11/09/2015 9:14 AM AEST | Updated 15/07/2016 12:51 PM AEST

Forgotten Your Password? Click Here

The average citizen now needs the memory of a computer to remember all their passwords, presuming they can remember the password to that computer.

Thomas Trutschel via Getty Images
BERLIN, GERMANY - AUGUST 08: Symbol of a secure website, https, on a computer screen on August 08, 2014, in Berlin, Germany. (Photo by Thomas Trutschel/Photothek via Getty Images)***Local Caption***

Ali Baba had it good. In medieval Persia, one password was enough. Imagine Ali nowadays, having to modify the magic words once a month. From OPEN SESAME to opEn1sEsame%. Hieroglyphics are back in fashion.

I tried to log into my online bank account (or was it Centrelink, Ticketek, health insurance, superannuation, ATO, email, Twitter, Facebook ... or any of the plethora of online platforms for which I now need a password) and received the following gibberish masquerading as a message:

The password supplied does not meet the minimum complexity requirements. Please select another password that meets all the following criteria: is at least 8 characters; has not been used in the previous 9 passwords; must not have been changed within the last 2 days; does not contain your full name; contains at least 3 of the following 4 character groups: English uppercase characters (A through Z); English lowercase characters (a through z); numerals (0 through 9); and non-alphabetic characters (such as !,$,#,%). Type a password which meets these requirements into both text boxes while standing on your head, tapping your nose, rolling your eyes and yelling "shoot me now!"

The average citizen now needs the memory of a computer to remember all their passwords, presuming they can remember the password to that computer. Out of memory overload I have taken to writing them down, which is of course ironic and counter-productive given they are intended to protect my security.

I know there's an app that can jog my middle-aged memory but apparently it requires a password. Or a thumbprint. Not sure I want to hand over body data just yet. I'll blink when they scan my eyeball.

Still, sometimes a short memory comes in handy. My One-And-Only was relaxed when the Ashley Madison accounts became public. I've got zero interest in polyamory if it requires yet another cryptic mix of letters and numbers.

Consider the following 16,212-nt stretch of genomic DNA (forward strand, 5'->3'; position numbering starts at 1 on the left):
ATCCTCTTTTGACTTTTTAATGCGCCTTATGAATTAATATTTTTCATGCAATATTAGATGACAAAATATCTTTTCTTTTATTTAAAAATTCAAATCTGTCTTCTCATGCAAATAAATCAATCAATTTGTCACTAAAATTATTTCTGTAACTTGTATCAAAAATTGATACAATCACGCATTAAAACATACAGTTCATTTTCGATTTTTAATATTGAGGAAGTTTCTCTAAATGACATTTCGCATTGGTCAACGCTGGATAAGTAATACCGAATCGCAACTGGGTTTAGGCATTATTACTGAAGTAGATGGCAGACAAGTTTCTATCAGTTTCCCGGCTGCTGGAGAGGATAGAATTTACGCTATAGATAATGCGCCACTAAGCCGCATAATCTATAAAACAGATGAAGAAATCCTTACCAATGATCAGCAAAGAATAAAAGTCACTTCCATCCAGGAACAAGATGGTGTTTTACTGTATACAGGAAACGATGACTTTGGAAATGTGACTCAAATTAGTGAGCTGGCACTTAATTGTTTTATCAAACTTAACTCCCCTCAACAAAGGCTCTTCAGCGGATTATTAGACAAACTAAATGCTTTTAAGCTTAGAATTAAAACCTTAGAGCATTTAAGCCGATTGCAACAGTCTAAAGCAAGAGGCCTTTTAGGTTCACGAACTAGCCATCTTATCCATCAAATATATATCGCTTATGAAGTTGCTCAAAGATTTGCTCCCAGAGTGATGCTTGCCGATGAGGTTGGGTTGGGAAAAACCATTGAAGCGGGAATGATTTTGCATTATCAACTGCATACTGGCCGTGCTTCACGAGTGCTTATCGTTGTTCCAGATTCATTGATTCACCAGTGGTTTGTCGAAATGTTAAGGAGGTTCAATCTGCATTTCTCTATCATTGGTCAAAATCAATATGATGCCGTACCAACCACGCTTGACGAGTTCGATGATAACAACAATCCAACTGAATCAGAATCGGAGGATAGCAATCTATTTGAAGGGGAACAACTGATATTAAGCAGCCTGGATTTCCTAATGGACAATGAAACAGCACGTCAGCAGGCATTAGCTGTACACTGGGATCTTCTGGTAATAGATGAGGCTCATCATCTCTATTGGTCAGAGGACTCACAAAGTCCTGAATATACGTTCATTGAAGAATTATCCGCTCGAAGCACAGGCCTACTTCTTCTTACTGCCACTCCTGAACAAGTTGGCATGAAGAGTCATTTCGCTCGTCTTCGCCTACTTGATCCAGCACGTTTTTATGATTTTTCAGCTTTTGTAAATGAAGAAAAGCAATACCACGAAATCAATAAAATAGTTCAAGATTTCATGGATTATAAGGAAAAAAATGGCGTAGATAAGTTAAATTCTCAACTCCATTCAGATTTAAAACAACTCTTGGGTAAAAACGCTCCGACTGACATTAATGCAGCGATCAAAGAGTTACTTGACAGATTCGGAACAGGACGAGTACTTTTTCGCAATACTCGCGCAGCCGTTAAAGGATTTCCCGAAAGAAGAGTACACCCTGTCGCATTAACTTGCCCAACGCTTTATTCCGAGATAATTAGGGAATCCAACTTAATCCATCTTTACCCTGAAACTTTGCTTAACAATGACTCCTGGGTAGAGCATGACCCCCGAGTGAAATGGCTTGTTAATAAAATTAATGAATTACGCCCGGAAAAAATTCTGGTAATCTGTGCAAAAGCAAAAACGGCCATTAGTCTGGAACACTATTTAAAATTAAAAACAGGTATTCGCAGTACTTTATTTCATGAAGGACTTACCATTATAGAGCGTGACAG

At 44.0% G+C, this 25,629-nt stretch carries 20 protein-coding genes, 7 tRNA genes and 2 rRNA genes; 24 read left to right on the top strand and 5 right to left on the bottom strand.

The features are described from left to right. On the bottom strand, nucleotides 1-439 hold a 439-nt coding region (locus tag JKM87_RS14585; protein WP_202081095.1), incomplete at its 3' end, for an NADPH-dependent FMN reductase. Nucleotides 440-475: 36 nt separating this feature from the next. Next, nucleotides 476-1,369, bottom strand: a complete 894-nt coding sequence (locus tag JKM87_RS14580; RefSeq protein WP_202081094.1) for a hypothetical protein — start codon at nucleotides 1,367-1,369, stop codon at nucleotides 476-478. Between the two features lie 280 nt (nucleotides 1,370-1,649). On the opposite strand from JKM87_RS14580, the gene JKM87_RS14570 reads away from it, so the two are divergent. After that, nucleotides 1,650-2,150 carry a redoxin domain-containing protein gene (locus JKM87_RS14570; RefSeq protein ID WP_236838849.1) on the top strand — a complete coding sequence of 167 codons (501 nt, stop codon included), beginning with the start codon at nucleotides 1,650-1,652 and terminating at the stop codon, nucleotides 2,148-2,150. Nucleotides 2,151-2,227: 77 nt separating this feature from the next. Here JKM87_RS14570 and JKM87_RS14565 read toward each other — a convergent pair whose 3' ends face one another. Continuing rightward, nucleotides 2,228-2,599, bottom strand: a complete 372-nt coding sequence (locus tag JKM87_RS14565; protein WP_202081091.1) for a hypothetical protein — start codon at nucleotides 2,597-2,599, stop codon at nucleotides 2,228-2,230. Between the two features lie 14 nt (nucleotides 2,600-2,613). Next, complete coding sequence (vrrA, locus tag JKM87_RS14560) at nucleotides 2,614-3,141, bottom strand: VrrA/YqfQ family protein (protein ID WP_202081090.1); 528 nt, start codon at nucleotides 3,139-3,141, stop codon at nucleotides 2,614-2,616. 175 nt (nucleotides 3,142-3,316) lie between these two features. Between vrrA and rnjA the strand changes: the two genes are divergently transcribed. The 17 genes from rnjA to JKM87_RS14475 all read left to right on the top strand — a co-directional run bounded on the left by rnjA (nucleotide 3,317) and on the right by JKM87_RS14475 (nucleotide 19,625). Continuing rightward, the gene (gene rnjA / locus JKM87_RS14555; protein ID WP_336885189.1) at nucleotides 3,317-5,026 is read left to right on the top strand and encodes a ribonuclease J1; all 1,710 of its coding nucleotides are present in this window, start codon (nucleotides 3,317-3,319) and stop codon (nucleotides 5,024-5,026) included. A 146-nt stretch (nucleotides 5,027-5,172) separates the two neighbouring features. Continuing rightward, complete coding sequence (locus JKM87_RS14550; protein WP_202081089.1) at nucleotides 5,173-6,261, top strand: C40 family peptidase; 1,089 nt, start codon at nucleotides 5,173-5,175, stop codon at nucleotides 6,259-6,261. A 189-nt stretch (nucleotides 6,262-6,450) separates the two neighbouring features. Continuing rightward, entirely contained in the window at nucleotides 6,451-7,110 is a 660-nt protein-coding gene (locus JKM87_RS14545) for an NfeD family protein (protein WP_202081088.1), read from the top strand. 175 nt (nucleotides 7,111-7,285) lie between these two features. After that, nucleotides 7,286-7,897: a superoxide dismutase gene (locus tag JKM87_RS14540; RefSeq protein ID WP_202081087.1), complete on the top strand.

I can only store so much in the cluttered space between my ears. It's a similar story with PIN numbers. Far too many. I am beginning to think that PIN stands for PROLIFIC IN NUMBER. Credit card, mobile phone, alarm system, frequent flyer membership ... My wife and I only have a joint bank account so we can remind each other of the PIN.

Unfortunately she wasn't with me at Sydney Airport when, before boarding a flight, I decided to buy my daughter a present. At the shop counter, when prompted for my PIN, my memory went black-hole blank. I raised my head, narrowed my eyes and scanned that space between my ears. The shop assistant tapped her painted nails on the counter...

When the number finally surfaced I forgot its sensitive nature and unwittingly voiced it aloud while keying it in. Boarding the flight a few minutes later, pink gumboots for my daughter in hand, I realised the shop assistant had both my card number and PIN and could shout herself some new nail polish should she wish.

I fastened my seat belt and rang my bank.

"What's your password for the account?" the tele-teller asked.

That space between my ears is more cluttered than I thought.

A dozen security questions followed as I attempted to prove I was me, something I even doubted myself at one point. The only time in history I needed my flight to be late it was actually ahead of schedule. A steward had me hang up before I could answer all the questions. The shop assistant had three hours to splurge, depending on headwinds.

My problems with passwords aren't restricted to planes. Cars cause me similar headaches. I purchased one a couple of years ago complete with handsfree Bluetooth. It took a matter of minutes to sign myself up to years of repayments but a full 10 days for the dealer to remember the password to the Bluetooth. First he tried four zeros. Then four ones. "That's what most people use as a password these days," said the bemused dealer, who would never have found a job at News Of The World.

Passwords are cluttering my brain and ensuring there is no room left in my head for high school French and wedding anniversaries. Like Ali Baba, I now have just one password for everything. I know it's foolish. Those 40 thieves will have a field day.